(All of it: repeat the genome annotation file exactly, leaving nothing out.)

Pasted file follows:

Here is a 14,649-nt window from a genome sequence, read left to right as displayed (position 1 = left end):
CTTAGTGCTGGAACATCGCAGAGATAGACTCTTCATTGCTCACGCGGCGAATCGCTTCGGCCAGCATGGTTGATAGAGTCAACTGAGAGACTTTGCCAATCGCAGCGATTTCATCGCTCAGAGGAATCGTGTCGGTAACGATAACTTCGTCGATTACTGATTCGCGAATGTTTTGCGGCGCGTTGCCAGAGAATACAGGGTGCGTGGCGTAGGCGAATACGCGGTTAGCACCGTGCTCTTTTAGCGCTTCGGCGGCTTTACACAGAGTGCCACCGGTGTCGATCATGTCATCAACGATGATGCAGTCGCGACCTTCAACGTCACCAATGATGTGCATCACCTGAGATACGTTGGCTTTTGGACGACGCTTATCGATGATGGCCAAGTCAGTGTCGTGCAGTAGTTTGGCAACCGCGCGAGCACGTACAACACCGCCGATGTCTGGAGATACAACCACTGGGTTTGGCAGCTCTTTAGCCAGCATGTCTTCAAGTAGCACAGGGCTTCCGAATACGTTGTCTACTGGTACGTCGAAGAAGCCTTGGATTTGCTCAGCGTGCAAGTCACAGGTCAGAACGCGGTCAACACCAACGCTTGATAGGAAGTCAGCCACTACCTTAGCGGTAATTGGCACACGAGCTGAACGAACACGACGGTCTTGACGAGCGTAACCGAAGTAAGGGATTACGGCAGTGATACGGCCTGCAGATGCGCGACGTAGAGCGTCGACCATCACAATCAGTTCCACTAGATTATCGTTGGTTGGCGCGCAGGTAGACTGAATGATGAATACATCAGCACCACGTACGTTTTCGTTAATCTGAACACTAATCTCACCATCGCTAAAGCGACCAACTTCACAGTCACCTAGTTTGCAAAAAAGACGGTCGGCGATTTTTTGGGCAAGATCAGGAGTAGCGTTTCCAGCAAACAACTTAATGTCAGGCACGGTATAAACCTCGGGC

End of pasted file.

Here is a 14,649-nt window from a genome sequence, read left to right as displayed (position 1 = left end):
CTTAGTGCTGGAACATCGCAGAGATAGACTCTTCATTGCTCACGCGGCGAATCGCTTCGGCCAGCATGGTTGATAGAGTCAACTGAGAGACTTTGCCAATCGCAGCGATTTCATCGCTCAGAGGAATCGTGTCGGTAACGATAACTTCGTCGATTACTGATTCGCGAATGTTTTGCGGCGCGTTGCCAGAGAATACAGGGTGCGTGGCGTAGGCGAATACGCGGTTAGCACCGTGCTCTTTTAGCGCTTCGGCGGCTTTACACAGAGTGCCACCGGTGTCGATCATGTCATCAACGATGATGCAGTCGCGACCTTCAACGTCACCAATGATGTGCATCACCTGAGATACGTTGGCTTTTGGACGACGCTTATCGATGATGGCCAAGTCAGTGTCGTGCAGTAGTTTGGCAACCGCGCGAGCACGTACAACACCGCCGATGTCTGGAGATACAACCACTGGGTTTGGCAGCTCTTTAGCCAGCATGTCTTCAAGTAGCACAGGGCTTCCGAATACGTTGTCTACTGGTACGTCGAAGAAGCCTTGGATTTGCTCAGCGTGCAAGTCACAGGTCAGAACGCGGTCAACACCAACGCTTGATAGGAAGTCAGCCACTACCTTAGCGGTAATTGGCACACGAGCTGAACGAACACGACGGTCTTGACGAGCGTAACCGAAGTAAGGGATTACGGCAGTGATACGGCCTGCAGATGCGCGACGTAGAGCGTCGACCATCACAATCAGTTCCACTAGATTATCGTTGGTTGGCGCGCAGGTAGACTGAATGATGAATACATCAGCACCACGTACGTTTTCGTTAATCTGAACACTAATCTCACCATCGCTAAAGCGACCAACTTCACAGTCACCTAGTTTGCAAAAAAGACGGTCGGCGATTTTTTGGGCAAGATCAGGAGTAGCGTTTCCAGCAAACAACTTAATGTCAGGCACGGTATAAACCTCGGGC